Hollow Reviews

  • If "Hollow" is found footage, then for gosh's sake, put it back. The only shocking thing about this British direct-to-video import is how it ever got made in the first place.

    Paul Chambers — Movie Chambers

  • Like found footage horror movies? You'll change your mind after enduring the British import Hollow

    Christian Toto — Big Hollywood

  • Eschewing the cheap shocks so many horrors use, Axelgaard sustains the tension and dread until the end.

    James Mottram — The List

  • The film's a goner but hopefully the four talented actors at its centre will make it out alive.

    Dean Essner — This is London

  • Generates a suitably creepy atmosphere and pulls off a couple of decent scary moments, but the found-footage conceit wears very thin and the plot never really comes together.

    Matthew Turner — ViewLondon

  • Camcorded, Suffolk-set drivel about four friends drawn to a haunted tree.

    Robbie Collin — Daily Telegraph

  • Although the plot gets a bit draggy, it holds our interest due to the interaction between the characters.

    Rich Cline — Shadows on the Wall

  • The post-'Blair Witch' shaky-cam horror movie, already teetering on the edge of oblivion, drops off a cliff with this micro-budget British effort ...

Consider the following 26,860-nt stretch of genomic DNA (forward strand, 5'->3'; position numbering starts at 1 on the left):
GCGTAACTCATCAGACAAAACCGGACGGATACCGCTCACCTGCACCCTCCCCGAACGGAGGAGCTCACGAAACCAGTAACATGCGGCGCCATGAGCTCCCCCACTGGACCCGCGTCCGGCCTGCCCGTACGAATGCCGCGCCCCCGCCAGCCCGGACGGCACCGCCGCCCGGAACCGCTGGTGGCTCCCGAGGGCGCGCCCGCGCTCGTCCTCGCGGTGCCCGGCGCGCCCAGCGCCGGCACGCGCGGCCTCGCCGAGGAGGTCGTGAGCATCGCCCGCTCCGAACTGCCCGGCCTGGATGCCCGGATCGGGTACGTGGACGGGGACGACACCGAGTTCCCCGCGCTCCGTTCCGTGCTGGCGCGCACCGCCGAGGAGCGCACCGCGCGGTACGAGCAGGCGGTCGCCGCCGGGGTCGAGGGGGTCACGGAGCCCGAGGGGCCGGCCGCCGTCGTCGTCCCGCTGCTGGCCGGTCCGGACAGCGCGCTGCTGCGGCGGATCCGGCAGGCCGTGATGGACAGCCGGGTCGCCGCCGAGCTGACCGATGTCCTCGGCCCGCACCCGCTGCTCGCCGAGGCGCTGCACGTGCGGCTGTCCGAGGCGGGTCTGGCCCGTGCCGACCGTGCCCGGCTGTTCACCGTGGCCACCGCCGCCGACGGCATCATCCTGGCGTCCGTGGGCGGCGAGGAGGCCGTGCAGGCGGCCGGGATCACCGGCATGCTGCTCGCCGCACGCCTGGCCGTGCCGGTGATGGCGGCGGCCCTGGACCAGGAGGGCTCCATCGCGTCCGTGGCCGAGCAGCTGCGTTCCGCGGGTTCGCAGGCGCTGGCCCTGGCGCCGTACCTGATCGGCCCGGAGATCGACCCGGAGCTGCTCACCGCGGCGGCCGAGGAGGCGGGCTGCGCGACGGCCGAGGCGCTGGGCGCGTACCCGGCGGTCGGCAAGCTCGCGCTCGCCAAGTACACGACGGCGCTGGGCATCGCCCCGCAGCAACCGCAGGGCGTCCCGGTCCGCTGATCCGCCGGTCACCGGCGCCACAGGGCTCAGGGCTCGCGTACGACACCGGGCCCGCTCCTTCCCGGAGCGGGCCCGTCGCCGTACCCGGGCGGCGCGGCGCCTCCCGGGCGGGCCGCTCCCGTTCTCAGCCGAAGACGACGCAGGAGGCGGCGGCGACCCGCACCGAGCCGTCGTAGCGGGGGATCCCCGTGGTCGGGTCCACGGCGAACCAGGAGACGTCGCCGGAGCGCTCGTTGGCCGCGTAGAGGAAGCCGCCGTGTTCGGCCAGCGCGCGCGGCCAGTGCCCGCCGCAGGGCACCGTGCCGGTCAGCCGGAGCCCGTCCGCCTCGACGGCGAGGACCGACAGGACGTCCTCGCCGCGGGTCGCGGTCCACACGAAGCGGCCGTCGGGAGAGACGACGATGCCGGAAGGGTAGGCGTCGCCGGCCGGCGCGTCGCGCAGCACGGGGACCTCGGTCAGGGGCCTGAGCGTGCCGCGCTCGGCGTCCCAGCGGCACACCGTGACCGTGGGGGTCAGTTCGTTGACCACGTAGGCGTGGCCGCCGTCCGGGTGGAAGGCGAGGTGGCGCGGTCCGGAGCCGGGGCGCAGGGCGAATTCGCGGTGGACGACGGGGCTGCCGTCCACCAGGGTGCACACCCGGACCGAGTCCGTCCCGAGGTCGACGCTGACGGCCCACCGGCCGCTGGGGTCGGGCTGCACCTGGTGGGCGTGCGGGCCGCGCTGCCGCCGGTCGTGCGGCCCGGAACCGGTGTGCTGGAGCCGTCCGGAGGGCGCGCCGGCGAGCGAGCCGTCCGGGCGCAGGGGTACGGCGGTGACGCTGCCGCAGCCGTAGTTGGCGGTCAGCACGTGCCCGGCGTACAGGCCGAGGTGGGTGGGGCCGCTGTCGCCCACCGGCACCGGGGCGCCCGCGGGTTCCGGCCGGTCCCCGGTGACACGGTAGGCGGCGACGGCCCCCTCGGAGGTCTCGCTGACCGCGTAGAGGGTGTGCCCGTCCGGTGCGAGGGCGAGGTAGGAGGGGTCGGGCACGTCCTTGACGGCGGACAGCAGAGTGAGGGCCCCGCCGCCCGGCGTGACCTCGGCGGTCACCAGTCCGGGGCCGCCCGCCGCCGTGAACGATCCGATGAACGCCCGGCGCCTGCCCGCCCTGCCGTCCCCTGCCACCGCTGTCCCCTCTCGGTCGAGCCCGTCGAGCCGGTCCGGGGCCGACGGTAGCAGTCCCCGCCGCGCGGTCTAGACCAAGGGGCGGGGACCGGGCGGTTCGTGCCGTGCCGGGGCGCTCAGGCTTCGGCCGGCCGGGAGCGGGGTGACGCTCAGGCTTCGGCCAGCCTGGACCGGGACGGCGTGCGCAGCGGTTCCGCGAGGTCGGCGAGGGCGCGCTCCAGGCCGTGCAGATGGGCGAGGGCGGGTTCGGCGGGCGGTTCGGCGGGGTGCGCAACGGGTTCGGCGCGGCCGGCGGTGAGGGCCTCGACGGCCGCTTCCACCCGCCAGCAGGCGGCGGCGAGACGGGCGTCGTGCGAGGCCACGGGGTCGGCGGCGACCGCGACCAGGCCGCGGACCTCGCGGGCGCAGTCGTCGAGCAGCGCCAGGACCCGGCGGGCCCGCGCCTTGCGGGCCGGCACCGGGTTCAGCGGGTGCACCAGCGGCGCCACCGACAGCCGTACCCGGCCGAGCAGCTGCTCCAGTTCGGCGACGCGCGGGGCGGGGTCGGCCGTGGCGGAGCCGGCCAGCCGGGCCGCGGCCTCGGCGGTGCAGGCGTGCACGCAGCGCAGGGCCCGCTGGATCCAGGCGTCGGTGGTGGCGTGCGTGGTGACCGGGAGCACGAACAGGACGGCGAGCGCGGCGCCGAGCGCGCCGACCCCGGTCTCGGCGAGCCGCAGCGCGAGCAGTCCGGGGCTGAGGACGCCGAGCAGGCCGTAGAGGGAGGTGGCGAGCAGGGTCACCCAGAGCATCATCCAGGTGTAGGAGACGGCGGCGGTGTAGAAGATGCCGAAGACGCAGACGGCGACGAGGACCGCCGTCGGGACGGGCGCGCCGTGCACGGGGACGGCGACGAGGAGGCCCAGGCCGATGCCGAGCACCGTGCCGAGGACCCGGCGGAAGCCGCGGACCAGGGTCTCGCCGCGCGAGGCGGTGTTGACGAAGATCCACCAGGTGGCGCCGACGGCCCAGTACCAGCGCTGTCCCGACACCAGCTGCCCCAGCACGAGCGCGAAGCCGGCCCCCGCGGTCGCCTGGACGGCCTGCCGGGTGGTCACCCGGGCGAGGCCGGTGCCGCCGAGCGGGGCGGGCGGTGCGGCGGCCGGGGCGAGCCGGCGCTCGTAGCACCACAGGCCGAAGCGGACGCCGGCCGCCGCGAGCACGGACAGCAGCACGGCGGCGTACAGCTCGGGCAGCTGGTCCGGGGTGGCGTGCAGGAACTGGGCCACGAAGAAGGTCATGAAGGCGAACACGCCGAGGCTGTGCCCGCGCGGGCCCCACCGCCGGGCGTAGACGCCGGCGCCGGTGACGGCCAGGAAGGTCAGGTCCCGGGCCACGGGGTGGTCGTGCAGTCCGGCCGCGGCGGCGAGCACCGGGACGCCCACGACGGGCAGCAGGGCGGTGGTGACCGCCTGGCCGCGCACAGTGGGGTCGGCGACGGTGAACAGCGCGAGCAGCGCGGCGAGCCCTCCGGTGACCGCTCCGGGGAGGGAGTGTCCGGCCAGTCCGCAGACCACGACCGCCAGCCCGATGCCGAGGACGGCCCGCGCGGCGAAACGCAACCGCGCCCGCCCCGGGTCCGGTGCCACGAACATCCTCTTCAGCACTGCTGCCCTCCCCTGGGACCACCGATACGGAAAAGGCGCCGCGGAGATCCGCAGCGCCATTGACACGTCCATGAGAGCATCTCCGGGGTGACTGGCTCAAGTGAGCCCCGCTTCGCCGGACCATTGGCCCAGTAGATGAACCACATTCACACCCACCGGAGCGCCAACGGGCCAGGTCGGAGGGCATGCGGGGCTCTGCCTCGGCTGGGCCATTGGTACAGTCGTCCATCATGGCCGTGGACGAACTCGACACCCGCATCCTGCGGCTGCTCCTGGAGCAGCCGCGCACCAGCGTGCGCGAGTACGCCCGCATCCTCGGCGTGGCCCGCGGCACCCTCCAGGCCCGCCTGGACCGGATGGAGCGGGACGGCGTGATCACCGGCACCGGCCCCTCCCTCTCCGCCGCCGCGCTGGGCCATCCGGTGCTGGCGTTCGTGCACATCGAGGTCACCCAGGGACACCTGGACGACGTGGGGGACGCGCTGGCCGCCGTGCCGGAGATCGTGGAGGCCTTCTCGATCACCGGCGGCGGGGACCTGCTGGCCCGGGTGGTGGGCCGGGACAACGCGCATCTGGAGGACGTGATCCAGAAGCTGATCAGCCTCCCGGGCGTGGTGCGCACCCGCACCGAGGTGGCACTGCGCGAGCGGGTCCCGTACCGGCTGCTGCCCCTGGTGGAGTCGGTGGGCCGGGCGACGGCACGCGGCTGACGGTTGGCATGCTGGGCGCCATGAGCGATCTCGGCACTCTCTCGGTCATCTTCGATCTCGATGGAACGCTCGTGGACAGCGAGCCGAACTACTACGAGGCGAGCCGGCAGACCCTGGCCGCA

Nigel Floyd — Time Out

  • (Hollow movie review at Film Threat)

    Dean Essner — Film Threat

  • Proceedings switch from quietly creepy to loudly exasperating as relationship woes replace scares, the early promise proving a largely empty threat.

    Matt Glasby — Total Film

  • A so-so spookfest that offers few surprises.

    Kim Newman — Empire Magazine

  • Solid, largely naturalistic performances and a nice technical package offset, if only for hardcore genre enthusiasts, a story whose bump-in-the-night eeriness reaches a level of diminishing return long before its end.

    Brent Simon — Shockya.com

  • suffers from being in an overcrowded market of low-budget shakicam features, and does not offer quite enough in the way of new ideas, so that, unlike the ancient tree at its centre, the film never really manages to stand out or overshadow its competition.

    Anton Bitel — Eye for Film

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